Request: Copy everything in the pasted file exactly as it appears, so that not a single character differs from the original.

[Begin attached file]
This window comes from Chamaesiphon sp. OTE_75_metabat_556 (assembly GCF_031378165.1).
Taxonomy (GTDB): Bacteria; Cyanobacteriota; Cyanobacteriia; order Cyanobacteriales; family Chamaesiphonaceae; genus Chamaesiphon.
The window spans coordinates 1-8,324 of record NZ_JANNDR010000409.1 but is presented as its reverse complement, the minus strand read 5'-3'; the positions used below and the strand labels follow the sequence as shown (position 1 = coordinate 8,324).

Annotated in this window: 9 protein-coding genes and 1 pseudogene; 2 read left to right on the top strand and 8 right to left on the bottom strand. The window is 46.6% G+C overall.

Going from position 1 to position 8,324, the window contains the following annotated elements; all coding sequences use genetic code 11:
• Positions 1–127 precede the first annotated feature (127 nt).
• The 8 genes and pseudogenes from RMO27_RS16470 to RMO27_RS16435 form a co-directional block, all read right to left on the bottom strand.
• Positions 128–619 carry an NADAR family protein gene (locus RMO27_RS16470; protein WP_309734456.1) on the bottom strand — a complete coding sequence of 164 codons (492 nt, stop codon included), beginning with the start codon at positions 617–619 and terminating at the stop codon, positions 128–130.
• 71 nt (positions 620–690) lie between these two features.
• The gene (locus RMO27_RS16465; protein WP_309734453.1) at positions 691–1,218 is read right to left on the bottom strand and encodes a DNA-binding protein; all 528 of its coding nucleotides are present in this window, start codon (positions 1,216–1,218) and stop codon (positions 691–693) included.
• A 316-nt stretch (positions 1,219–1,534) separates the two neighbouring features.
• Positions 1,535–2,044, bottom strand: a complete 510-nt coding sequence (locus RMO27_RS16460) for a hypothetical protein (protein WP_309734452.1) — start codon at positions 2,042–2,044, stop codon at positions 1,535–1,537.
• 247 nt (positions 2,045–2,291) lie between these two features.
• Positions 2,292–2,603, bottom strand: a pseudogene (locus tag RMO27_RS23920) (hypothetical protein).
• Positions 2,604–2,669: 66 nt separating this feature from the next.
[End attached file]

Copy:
This window comes from Chamaesiphon sp. OTE_75_metabat_556 (assembly GCF_031378165.1).
Taxonomy (GTDB): Bacteria; Cyanobacteriota; Cyanobacteriia; order Cyanobacteriales; family Chamaesiphonaceae; genus Chamaesiphon.
The window spans coordinates 1-8,324 of record NZ_JANNDR010000409.1 but is presented as its reverse complement, the minus strand read 5'-3'; the positions used below and the strand labels follow the sequence as shown (position 1 = coordinate 8,324).

Annotated in this window: 9 protein-coding genes and 1 pseudogene; 2 read left to right on the top strand and 8 right to left on the bottom strand. The window is 46.6% G+C overall.

Going from position 1 to position 8,324, the window contains the following annotated elements; all coding sequences use genetic code 11:
• Positions 1–127 precede the first annotated feature (127 nt).
• The 8 genes and pseudogenes from RMO27_RS16470 to RMO27_RS16435 form a co-directional block, all read right to left on the bottom strand.
• Positions 128–619 carry an NADAR family protein gene (locus RMO27_RS16470; protein WP_309734456.1) on the bottom strand — a complete coding sequence of 164 codons (492 nt, stop codon included), beginning with the start codon at positions 617–619 and terminating at the stop codon, positions 128–130.
• 71 nt (positions 620–690) lie between these two features.
• The gene (locus RMO27_RS16465; protein WP_309734453.1) at positions 691–1,218 is read right to left on the bottom strand and encodes a DNA-binding protein; all 528 of its coding nucleotides are present in this window, start codon (positions 1,216–1,218) and stop codon (positions 691–693) included.
• A 316-nt stretch (positions 1,219–1,534) separates the two neighbouring features.
• Positions 1,535–2,044, bottom strand: a complete 510-nt coding sequence (locus RMO27_RS16460) for a hypothetical protein (protein WP_309734452.1) — start codon at positions 2,042–2,044, stop codon at positions 1,535–1,537.
• 247 nt (positions 2,045–2,291) lie between these two features.
• Positions 2,292–2,603, bottom strand: a pseudogene (locus tag RMO27_RS23920) (hypothetical protein).
• Positions 2,604–2,669: 66 nt separating this feature from the next.